Reactionary and autocratic, literal-minded and devoted to military engineering, Nicholas I worked hard at the business of the state. Although he despised all constitutions, he honored the liberal constitution that his elder brother Alexander had granted to the Poles until the Poles themselves revolted in 1831.
The Modernization of Nations
In Russia the process of modernization took far longer than in western Europe. There was no parliament in Russia until 1905. Serfdom was not abolished until 1861. Each time reform came—in the 1860s and in 1905 and 1906—it came as a result of military defeat abroad.
Since Austria was 90 percent Catholic, it did not experience the strenuous Kulturkampf of Germany. However, liberals did fight clerical conservatives over religious issues and forced through bills legalizing civil marriages, quasi- secularized schools, and taxes on church property.
In Hungary minority problems were more acute. The Slovaks, the Romanians, and the Serbs and Croats living in Hungary were the worst victims of a deliberate policy of Magyarization. The Magyar aim was to destroy the national identity of the minorities and to transform them into Magyars; the weapon used was language.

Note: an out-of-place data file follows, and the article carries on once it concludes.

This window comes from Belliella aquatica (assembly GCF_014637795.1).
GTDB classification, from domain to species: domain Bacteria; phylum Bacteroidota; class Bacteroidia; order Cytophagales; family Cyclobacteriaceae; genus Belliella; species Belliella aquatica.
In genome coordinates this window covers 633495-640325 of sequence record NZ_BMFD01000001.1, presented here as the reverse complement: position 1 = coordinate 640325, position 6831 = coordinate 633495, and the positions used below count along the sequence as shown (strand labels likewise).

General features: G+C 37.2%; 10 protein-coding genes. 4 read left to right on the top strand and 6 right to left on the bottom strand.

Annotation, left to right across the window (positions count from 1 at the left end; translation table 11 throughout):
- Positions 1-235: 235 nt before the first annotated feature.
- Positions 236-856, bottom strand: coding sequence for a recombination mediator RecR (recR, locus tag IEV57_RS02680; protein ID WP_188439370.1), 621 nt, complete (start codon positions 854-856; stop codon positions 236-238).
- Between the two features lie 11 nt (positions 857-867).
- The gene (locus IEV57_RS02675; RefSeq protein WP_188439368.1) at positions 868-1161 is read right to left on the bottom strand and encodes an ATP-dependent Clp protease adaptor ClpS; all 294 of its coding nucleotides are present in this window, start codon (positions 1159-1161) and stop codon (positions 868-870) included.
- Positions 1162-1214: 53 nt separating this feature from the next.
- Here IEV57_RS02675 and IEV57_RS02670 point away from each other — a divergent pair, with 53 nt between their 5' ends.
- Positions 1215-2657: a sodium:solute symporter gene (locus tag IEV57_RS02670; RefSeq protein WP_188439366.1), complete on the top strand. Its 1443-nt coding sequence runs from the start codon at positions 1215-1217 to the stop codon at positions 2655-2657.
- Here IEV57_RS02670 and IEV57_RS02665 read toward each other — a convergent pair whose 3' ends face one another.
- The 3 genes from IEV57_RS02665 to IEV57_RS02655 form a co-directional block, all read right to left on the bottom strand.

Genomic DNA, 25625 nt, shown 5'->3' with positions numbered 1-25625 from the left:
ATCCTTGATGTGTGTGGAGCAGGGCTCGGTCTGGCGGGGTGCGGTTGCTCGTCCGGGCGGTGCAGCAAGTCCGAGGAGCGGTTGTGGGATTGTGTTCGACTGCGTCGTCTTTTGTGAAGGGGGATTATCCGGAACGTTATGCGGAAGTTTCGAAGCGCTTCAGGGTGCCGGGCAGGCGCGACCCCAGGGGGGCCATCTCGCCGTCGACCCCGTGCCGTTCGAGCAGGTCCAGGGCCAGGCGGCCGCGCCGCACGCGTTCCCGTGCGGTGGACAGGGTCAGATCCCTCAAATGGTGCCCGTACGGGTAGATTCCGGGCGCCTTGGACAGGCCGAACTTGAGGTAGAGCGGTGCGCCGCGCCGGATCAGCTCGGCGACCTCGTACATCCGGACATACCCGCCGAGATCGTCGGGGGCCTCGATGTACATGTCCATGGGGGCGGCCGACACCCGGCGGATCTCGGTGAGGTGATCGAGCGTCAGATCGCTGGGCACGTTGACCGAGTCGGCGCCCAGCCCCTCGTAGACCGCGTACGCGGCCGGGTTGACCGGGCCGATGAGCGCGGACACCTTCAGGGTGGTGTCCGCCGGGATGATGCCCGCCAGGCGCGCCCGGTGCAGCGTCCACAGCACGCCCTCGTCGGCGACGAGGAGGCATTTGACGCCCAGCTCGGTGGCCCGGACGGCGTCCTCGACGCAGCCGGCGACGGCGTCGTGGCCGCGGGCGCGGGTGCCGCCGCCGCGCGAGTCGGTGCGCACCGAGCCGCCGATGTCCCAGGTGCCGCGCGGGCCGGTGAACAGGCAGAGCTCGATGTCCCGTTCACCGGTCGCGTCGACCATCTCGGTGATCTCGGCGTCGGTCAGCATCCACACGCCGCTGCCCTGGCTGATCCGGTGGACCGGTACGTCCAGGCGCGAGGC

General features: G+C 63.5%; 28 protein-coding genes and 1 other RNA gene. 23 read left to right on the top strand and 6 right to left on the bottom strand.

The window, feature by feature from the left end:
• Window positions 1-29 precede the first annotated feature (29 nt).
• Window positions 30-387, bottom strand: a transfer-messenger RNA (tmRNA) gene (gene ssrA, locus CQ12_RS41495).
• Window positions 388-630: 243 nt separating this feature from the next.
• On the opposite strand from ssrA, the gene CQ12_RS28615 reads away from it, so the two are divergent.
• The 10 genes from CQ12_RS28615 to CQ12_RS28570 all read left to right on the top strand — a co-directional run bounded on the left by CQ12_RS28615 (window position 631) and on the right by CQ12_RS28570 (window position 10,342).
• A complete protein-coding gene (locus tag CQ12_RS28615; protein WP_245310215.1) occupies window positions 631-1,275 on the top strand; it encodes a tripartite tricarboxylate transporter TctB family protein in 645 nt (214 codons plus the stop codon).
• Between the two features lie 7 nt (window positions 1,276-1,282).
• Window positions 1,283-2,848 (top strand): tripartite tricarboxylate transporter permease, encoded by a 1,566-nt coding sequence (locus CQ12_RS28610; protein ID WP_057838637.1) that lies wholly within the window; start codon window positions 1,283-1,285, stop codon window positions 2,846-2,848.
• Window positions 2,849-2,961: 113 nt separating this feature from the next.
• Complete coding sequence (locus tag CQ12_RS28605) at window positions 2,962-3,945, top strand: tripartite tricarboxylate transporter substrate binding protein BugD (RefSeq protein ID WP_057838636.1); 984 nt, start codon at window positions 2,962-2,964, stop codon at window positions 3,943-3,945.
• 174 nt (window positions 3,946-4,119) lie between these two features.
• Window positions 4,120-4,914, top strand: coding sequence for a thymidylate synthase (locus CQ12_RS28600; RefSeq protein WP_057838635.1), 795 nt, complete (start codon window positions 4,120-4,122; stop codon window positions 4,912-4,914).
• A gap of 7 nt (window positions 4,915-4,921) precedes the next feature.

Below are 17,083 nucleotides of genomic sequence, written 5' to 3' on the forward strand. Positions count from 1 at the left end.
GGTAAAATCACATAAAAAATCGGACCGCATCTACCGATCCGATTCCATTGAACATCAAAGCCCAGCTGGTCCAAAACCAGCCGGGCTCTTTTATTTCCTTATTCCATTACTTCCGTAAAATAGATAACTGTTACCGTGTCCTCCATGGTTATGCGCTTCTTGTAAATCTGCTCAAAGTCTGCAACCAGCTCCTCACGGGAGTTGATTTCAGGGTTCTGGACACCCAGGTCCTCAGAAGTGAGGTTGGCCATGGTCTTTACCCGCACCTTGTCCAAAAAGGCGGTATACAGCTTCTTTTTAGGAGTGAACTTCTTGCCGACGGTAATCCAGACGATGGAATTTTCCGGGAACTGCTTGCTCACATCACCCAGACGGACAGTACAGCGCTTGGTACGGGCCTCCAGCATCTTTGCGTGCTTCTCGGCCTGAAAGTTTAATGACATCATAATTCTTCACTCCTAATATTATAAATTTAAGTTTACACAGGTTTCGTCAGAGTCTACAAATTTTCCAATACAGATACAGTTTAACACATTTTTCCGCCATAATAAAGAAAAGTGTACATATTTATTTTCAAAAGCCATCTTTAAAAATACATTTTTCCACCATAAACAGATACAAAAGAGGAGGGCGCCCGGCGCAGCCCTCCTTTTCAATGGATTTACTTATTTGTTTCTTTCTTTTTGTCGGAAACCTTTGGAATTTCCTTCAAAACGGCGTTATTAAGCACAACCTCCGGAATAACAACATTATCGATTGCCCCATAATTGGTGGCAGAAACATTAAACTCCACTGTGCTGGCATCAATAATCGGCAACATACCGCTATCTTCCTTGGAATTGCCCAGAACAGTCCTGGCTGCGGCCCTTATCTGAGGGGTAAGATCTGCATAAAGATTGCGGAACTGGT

After 1867 many Czechs argued that the lands of the Crown of St. Wenceslaus, a martyred prince of Bohemia (d. 929), possessed rights comparable to those that the Magyars had successfully claimed for the lands of the Crown of St. Stephen (c. 975-1038), who had been crowned as first king of Hungary in 1001.
This formula was the Ausgleich, or “compromise,” which created the unique dual monarchy of Austria-Hungary. The Hungarian constitution of 1848 was restored, and the entire empire was reorganized as a strict partnership.